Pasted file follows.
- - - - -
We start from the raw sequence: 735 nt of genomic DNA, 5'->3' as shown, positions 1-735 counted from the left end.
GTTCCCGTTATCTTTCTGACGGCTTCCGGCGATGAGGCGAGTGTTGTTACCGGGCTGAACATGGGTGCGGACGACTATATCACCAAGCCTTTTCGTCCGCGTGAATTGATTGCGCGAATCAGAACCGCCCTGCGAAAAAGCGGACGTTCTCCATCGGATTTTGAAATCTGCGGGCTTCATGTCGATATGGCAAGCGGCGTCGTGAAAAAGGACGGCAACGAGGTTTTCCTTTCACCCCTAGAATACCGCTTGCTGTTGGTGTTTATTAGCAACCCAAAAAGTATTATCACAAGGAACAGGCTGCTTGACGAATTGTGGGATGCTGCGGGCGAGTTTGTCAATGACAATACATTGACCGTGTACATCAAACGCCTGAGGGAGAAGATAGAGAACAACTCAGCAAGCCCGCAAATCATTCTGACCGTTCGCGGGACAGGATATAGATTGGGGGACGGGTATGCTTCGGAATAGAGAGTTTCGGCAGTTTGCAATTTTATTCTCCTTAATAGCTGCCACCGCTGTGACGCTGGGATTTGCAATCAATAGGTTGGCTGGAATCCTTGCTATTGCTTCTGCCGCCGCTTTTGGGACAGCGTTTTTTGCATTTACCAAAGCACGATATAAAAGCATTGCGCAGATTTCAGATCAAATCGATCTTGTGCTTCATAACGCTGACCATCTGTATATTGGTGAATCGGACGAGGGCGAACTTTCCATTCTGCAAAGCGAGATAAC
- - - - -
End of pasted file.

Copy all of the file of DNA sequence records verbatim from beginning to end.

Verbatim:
We start from the raw sequence: 735 nt of genomic DNA, 5'->3' as shown, positions 1-735 counted from the left end.
GTTCCCGTTATCTTTCTGACGGCTTCCGGCGATGAGGCGAGTGTTGTTACCGGGCTGAACATGGGTGCGGACGACTATATCACCAAGCCTTTTCGTCCGCGTGAATTGATTGCGCGAATCAGAACCGCCCTGCGAAAAAGCGGACGTTCTCCATCGGATTTTGAAATCTGCGGGCTTCATGTCGATATGGCAAGCGGCGTCGTGAAAAAGGACGGCAACGAGGTTTTCCTTTCACCCCTAGAATACCGCTTGCTGTTGGTGTTTATTAGCAACCCAAAAAGTATTATCACAAGGAACAGGCTGCTTGACGAATTGTGGGATGCTGCGGGCGAGTTTGTCAATGACAATACATTGACCGTGTACATCAAACGCCTGAGGGAGAAGATAGAGAACAACTCAGCAAGCCCGCAAATCATTCTGACCGTTCGCGGGACAGGATATAGATTGGGGGACGGGTATGCTTCGGAATAGAGAGTTTCGGCAGTTTGCAATTTTATTCTCCTTAATAGCTGCCACCGCTGTGACGCTGGGATTTGCAATCAATAGGTTGGCTGGAATCCTTGCTATTGCTTCTGCCGCCGCTTTTGGGACAGCGTTTTTTGCATTTACCAAAGCACGATATAAAAGCATTGCGCAGATTTCAGATCAAATCGATCTTGTGCTTCATAACGCTGACCATCTGTATATTGGTGAATCGGACGAGGGCGAACTTTCCATTCTGCAAAGCGAGATAAC